ULK1 is an enzyme that in humans is encoded by the ULK1 gene.[5][6]

ULK1
Available structures
PDBOrtholog search: PDBe RCSB
Identifiers
AliasesULK1, ATG1, ATG1A, UNC51, Unc51.1, hATG1, unc-51 like autophagy activating kinase 1
External IDsOMIM: 603168 MGI: 1270126 HomoloGene: 2640 GeneCards: ULK1
Gene location (Human)
Chromosome 12 (human)
Chr.Chromosome 12 (human)[1]
Chromosome 12 (human)
Genomic location for ULK1
Genomic location for ULK1
Band12q24.33Start131,894,622 bp[1]
End131,923,150 bp[1]
RNA expression pattern
PBB GE ULK1 209333 at fs.png
More reference expression data
Orthologs
SpeciesHumanMouse
Entrez
Ensembl
UniProt
RefSeq (mRNA)

NM_003565

NM_009469
NM_001347394

RefSeq (protein)

NP_003556

NP_001334323
NP_033495

Location (UCSC)Chr 12: 131.89 – 131.92 MbChr 5: 110.78 – 110.81 Mb
PubMed search[3][4]
Wikidata
View/Edit HumanView/Edit Mouse

Unc-51 like autophagy activating kinase (ULK1/2) are two similar isoforms of an enzyme that in humans are encoded by the ULK1/2 genes.[5][6] It is specifically a kinase that is involved with autophagy, particularly in response to amino acid withdrawal. Not many studies have been done comparing the two isoforms, but some differences have been recorded.[7]

FunctionEdit

Ulk1/2 is an important protein in autophagy for mammalian cells, and is homologous to ATG1 in yeast. It is part of the ULK1-complex, which is needed in early steps of autophagosome biogenesis. The ULK1 complex also consists of the FAK family kinase interacting protein of 200 kDa (FIP200 or RB1CC1) and the HORMA (Hop/Rev7/Mad2) domain-containing proteins ATG13 and ATG101.[8] ULK1, specifically, appears to be the most essential for autophagy and is activated under conditions of nutrient deprivation by several upstream signals which is followed by the initiation of autophagy.[9] However, ULK1 and ULK2 show high functional redundancy; studies have shown that ULK2 can compensate for the loss of ULK1. Nutrient dependent autophagy is only fully inhibited if both ULK1 and ULK2 are knocked out.

ULK1 has many downstream phosphorylation targets to aid in this induction of the isolation membrane/ autophagosome. Recently, a mechanism for autophagy has been elucidated. Models have proposed that the active ULK1 directly phosphorylates Beclin-1 at Ser 14 and activates the pro-autophagy class III phosphoinositide 3-kinase (PI(3)K), VPS34 complex, to promote autophagy induction and maturation.[10]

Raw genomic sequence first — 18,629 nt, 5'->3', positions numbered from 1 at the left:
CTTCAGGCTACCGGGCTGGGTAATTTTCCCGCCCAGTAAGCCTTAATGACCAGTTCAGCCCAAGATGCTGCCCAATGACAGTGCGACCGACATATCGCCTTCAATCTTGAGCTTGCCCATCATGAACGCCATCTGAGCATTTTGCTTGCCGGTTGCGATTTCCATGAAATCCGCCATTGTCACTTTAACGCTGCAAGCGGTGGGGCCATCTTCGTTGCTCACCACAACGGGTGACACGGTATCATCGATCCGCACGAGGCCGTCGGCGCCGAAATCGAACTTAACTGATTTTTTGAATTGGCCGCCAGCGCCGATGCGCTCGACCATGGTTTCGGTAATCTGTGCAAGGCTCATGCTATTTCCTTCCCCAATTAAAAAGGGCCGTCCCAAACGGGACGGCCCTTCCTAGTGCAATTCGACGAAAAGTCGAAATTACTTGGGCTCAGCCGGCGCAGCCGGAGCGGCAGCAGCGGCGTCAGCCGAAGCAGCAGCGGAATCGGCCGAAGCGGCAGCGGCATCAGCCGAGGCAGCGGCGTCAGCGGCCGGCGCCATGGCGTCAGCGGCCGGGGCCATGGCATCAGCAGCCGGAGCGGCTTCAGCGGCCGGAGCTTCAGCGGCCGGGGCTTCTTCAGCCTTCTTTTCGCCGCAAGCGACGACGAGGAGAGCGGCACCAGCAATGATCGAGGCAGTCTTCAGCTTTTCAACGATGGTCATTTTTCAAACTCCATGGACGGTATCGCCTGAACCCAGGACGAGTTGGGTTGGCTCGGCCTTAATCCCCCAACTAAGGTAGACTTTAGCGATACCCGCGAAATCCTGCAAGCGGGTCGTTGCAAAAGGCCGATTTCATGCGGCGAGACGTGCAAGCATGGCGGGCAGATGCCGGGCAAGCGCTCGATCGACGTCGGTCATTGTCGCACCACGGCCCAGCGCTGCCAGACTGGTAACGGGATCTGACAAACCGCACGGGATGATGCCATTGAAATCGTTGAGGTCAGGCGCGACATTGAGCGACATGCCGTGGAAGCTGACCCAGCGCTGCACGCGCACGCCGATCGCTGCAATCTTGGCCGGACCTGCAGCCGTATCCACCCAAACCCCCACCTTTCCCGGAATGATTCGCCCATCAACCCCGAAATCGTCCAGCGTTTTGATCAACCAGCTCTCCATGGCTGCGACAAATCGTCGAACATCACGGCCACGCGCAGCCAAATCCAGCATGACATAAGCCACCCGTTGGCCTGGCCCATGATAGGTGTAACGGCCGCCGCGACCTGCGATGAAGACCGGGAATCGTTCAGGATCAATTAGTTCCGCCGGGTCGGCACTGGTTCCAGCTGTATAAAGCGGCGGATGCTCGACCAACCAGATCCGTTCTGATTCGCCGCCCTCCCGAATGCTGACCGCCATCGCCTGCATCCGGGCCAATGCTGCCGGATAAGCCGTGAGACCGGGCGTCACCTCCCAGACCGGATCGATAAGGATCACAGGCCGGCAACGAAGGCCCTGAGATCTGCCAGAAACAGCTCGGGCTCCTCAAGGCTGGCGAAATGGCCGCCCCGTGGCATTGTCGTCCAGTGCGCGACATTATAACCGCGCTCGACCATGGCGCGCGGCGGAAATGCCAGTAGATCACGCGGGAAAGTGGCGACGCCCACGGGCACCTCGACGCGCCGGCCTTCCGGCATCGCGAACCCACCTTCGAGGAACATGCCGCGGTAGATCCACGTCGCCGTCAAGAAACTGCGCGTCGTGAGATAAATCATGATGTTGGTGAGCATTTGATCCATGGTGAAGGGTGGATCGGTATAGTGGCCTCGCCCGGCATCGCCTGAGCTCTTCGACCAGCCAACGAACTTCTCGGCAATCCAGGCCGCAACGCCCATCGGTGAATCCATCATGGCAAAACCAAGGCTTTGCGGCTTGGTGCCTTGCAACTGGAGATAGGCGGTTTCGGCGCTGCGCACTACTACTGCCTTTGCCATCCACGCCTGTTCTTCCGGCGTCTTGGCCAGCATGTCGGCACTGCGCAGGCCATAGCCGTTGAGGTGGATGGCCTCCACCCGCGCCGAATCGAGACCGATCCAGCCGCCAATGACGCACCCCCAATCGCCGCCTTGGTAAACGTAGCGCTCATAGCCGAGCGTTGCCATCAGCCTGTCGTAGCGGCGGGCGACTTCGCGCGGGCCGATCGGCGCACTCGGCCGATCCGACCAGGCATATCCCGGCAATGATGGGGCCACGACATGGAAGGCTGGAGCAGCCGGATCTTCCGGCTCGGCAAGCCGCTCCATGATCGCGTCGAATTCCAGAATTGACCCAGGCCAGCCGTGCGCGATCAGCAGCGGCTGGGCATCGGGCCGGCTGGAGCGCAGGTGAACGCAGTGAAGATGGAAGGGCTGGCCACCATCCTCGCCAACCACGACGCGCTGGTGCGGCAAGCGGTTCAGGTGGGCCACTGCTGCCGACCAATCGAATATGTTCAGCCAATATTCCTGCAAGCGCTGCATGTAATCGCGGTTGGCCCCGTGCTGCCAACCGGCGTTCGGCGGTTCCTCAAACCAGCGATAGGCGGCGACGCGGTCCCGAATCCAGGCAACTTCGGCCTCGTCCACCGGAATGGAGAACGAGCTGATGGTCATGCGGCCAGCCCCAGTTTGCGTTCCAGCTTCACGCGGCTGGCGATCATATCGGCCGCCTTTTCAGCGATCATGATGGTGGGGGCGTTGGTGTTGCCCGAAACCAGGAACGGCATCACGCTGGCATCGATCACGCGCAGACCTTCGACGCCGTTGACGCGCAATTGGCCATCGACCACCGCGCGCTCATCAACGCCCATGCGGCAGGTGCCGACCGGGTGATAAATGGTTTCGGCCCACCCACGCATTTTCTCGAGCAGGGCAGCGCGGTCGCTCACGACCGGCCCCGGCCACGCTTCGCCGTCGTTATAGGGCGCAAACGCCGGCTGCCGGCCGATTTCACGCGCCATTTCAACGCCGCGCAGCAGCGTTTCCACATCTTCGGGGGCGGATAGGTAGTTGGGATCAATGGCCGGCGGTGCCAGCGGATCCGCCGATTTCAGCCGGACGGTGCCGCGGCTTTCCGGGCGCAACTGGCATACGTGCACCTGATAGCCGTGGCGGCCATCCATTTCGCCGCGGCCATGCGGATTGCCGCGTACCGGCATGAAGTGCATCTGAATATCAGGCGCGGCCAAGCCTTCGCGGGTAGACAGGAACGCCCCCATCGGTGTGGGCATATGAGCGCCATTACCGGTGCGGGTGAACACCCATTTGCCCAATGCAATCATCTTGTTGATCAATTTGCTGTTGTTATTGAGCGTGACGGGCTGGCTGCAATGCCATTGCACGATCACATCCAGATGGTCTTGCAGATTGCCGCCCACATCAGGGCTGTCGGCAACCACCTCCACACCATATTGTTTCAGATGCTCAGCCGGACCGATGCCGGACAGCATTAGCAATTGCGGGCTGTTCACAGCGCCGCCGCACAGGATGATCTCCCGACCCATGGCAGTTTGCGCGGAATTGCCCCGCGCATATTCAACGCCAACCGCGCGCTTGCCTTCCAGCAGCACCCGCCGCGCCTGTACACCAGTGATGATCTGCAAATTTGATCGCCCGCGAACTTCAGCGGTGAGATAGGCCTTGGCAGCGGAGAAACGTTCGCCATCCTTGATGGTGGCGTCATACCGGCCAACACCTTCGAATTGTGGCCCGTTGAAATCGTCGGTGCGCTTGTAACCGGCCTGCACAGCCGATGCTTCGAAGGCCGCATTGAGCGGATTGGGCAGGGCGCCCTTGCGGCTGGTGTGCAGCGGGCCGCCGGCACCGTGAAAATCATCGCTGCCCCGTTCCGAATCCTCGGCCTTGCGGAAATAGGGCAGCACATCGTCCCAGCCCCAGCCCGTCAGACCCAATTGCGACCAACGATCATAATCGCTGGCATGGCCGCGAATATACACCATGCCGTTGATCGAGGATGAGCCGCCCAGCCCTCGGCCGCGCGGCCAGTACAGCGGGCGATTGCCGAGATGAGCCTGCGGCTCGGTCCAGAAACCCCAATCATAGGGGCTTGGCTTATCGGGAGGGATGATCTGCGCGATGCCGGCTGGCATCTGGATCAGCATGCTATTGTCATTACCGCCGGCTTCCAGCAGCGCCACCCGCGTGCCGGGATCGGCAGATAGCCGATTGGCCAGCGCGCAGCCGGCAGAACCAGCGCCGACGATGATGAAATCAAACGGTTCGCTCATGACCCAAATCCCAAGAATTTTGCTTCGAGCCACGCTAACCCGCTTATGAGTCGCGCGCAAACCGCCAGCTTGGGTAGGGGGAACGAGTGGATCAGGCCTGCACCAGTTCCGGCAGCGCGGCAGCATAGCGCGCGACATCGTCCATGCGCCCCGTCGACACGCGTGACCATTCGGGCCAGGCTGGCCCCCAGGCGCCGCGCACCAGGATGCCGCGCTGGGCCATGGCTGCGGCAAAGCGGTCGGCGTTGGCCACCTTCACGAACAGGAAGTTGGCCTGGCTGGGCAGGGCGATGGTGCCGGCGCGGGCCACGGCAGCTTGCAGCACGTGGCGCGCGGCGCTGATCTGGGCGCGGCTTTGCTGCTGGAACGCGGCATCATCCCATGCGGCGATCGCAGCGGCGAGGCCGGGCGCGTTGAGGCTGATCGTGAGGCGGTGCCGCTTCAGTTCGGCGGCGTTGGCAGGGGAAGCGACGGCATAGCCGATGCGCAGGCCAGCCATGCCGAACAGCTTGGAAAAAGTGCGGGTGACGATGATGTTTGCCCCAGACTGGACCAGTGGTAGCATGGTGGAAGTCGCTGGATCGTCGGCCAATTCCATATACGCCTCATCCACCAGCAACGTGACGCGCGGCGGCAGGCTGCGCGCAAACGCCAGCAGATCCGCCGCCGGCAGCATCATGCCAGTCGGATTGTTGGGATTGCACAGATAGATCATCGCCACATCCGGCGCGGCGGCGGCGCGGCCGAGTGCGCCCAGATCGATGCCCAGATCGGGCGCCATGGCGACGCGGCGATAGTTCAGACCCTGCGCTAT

Ulk1/2 is negatively regulated by mTORC1 activity, which is active during anabolic-type environmental cues. In contrast, Ulk1/2 is activated by AMPK activity from starvation signals.[11]

Ulk1/2 may have critical roles beyond what ATG1 performs in yeast, including neural growth and development.

InteractionsEdit

When active, mTORC1 inhibits autophagy by phosphorylating both ULK1 and ATG13, which reduces the kinase activity of ULK1. Under starvation conditions, mTORC1 is inhibited and dissociates from ULK1 allowing it to become active. AMPK is activated when intracellular AMP increases which occurs under starvation conditions, which inactivates mTORC1, and thus directly activates ULK1. AMPK also directly phosphorylates ULK1 at multiple sites in the linker region between the kinase and C-terminal domains.[8]

ULK1 can phosphorylate itself as well as ATG13 and RB1CC1, which are regulatory proteins; however, the direct substrate of ULK1 has not been identified although recent studies suggest it phosphorylates Beclin-1.

Upon proteotoxic stresses, ULK1 has been found to phosphorylate the adaptor protein p62, which increases the binding affinity of p62 for ubiquitin.[8][12]

ULK1 has been shown to interact with Raptor, Beclin1, Class-III-PI3K, GABARAPL2,[7] GABARAP,[7][8] SYNGAP1[9] and SDCBP.[9]

StructureEdit

ULK1 is a 112-kDa protein. It contains a N-terminal kinase domain, a serine-proline rich region, and a C-terminal interacting domain. The serine-proline rich region has been shown experimentally to be the site of phosphorylation by mTORC1 and AMPK—a negative and positive regulator of ULK1 activity, respectively. The C-terminal domain contains two microtubule-interacting and transport (MIT) domains and acts as a scaffold which links ULK1, ATG13, and FIFP200 together to form a complex that is essential to initiate autophagy. Early autophagy targeting/tethering (EAT) domains in the C-terminus are arranged as MIT domains consisting of two three-helix bundles. MIT domains also mediate interactions with membranes. The N-terminus contains a serine-threonine kinase domain. ULK1 also contains a large activation loop between the N and C terminus that is positively charged. This region may regulate kinase activity and play a role in recognizing different substrates. ULK1 and ULK2 share significant homology in both the C-terminal and N-terminal domains.[9]